The rapper known as Lecrae posted a baptism video on Instagram and Twitter touting his upcoming album. The social media post sparked conversation on baptism and the merits of getting baptized more than once. Many comments had assumed that Lecrae, who has for years marketed himself as a Christian had already been baptized. Others tout Jordan River baptisms as something Christians do when they visit the Holy Land. There are a number of important biblical questions here that should be discussed. But first, here’s the post:
The Bible has examples of baptism all throughout the Book of Acts. We see that in Peter’s Sermon, Peter instructs the convicted audience to repent and be baptized. We can go all throughout the Book of Acts, but my favorite example is is Acts 16, the passage read when I was baptized.
27When the jailer awoke and saw the prison doors opened, he drew his sword and was about to kill himself, supposing that the prisoners had escaped. 28But Paul cried out with a loud voice, saying, “Do not harm yourself, for we are all here!” 29And he called for lights and rushed in, and trembling with fear he fell down before Paul and Silas, 30and after he brought them out, he said, “Sirs, what must I do to be saved?”
31They said, “Believe in the Lord Jesus, and you will be saved, you and your household.” 32And they spoke the word of the Lord to him together with all who were in his house. 33And he took them that very hour of the night and washed their wounds, and immediately he was baptized, he and all his household. 34And he brought them into his house and set food before them, and rejoiced greatly, having believed in God with his whole household. Acts 16:27-34 NASB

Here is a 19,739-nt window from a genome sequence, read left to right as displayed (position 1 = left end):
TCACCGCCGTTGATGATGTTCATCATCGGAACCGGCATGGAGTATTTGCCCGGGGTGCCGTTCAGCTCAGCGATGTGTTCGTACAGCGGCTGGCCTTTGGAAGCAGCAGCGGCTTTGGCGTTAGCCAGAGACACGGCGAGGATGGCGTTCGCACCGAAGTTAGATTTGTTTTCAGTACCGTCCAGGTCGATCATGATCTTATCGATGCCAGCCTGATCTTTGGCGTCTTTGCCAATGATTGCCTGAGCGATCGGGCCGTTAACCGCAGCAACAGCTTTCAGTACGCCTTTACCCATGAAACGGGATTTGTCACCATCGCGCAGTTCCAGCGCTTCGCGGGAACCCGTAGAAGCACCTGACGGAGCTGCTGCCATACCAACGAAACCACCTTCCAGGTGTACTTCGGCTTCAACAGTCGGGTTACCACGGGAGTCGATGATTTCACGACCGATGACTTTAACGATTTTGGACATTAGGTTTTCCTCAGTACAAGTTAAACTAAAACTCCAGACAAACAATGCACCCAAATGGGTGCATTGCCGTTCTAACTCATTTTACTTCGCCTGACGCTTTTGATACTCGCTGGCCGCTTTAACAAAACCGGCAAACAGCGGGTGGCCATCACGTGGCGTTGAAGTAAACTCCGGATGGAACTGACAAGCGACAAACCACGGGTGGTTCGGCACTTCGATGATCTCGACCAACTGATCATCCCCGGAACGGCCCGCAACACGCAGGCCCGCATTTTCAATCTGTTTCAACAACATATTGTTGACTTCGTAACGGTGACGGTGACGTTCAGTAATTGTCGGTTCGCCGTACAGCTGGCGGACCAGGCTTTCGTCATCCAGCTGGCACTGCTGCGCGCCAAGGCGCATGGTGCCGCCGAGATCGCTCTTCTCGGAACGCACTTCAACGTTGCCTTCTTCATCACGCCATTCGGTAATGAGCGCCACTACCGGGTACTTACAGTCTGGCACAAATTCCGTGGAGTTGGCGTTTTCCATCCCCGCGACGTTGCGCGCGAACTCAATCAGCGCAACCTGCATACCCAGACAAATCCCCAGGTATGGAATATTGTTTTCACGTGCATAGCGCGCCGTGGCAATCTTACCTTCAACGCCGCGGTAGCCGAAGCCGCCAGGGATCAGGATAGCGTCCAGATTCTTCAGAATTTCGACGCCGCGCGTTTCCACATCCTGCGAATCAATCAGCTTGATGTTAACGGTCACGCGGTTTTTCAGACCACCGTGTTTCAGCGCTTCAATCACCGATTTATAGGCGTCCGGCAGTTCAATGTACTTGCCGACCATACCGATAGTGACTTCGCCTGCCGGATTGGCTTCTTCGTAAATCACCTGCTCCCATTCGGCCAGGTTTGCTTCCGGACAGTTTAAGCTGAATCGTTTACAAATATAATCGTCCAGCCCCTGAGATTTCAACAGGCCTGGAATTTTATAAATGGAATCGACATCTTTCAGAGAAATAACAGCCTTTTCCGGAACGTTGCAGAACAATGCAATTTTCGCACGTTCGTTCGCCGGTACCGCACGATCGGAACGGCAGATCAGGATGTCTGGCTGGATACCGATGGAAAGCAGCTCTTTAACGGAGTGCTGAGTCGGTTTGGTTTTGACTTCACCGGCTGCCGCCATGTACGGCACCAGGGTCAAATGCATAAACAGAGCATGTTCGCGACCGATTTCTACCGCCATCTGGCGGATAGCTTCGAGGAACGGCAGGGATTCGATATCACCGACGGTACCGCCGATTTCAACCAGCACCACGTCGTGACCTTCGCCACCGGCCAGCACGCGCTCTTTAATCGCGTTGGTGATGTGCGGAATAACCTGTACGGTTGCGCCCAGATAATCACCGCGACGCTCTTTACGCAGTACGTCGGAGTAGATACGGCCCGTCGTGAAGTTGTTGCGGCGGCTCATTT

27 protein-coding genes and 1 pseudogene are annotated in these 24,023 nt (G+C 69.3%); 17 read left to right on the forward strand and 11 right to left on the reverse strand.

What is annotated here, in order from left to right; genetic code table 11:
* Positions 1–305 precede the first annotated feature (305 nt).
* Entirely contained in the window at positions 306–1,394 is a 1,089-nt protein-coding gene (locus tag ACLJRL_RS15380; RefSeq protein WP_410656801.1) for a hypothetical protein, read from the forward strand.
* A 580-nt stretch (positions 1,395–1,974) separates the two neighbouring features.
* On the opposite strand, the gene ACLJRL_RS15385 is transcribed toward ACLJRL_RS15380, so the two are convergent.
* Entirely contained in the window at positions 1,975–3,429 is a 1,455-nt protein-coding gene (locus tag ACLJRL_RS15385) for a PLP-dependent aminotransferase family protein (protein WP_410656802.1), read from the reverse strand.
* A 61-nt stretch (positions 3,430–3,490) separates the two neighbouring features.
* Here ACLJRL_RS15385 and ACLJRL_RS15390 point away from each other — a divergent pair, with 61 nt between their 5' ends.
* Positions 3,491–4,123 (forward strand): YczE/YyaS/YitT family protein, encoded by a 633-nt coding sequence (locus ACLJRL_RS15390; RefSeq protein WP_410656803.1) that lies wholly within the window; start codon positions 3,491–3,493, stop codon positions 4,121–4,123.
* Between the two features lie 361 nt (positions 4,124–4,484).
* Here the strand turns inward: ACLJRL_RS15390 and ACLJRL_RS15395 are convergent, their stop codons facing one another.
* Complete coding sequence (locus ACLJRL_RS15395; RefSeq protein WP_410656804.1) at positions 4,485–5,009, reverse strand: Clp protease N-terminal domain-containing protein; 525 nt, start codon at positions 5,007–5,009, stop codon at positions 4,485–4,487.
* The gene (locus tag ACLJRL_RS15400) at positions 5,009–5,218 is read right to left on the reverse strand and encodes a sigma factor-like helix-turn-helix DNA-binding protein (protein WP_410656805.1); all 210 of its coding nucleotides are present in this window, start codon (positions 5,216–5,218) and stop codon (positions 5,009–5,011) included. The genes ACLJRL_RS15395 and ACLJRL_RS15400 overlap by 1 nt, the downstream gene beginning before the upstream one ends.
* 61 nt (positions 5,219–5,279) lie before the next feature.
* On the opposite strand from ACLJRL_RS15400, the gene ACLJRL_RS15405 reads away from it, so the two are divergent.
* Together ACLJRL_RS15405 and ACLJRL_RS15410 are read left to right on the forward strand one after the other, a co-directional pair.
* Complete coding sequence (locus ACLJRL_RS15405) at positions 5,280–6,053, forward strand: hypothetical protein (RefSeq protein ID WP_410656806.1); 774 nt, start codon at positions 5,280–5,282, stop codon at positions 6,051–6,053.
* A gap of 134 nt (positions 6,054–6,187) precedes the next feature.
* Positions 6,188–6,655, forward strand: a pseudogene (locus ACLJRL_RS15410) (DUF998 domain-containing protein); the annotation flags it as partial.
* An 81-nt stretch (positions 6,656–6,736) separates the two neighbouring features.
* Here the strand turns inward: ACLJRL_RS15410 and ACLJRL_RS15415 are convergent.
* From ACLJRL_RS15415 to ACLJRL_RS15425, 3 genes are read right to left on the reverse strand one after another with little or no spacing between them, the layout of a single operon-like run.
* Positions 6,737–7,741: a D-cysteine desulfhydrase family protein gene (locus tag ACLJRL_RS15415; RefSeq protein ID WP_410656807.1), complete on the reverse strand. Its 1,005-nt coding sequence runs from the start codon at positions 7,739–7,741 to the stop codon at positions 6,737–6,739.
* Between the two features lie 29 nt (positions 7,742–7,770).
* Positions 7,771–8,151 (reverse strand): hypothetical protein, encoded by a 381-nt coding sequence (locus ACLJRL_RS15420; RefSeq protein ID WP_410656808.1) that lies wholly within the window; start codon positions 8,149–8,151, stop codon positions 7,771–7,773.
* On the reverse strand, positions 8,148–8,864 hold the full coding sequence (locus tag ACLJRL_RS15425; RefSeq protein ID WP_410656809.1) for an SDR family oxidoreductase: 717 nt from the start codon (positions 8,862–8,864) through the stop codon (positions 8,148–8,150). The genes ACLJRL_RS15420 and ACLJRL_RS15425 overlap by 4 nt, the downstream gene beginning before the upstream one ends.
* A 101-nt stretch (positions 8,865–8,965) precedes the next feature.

People first believe, then they are baptized, promptly. That is the model throughout scripture with every Christian except the thief on the cross next to Jesus.
Number of Baptisms?
I challenge people to find a scriptural example of someone being baptized more than once. There may be a passage fitting for this question with the baptism of Jesus.
11“I baptize you with water for repentance, but he who is coming after me is mightier than I, whose sandals I am not worthy to carry. He will baptize you with the Holy Spirit and fire. 12His winnowing fork is in his hand, and he will clear his threshing floor and gather his wheat into the barn, but the chaff he will burn with unquenchable fire.”
3Then Jesus came from Galilee to the Jordan to John, to be baptized by him. 14John would have prevented him, saying, “I need to be baptized by you, and do you come to me?” 15But Jesus answered him, “Let it be so now, for thus it is fitting for us to fulfill all righteousness.” Then he consented. 16And when Jesus was baptized, immediately he went up from the water, and behold, the heavens were opened to him, and he saw the Spirit of God descending like a dove and coming to rest on him; 17and behold, a voice from heaven said, “This is my beloved Son, with whom I am well pleased.” Matthew 3:11-17 ESV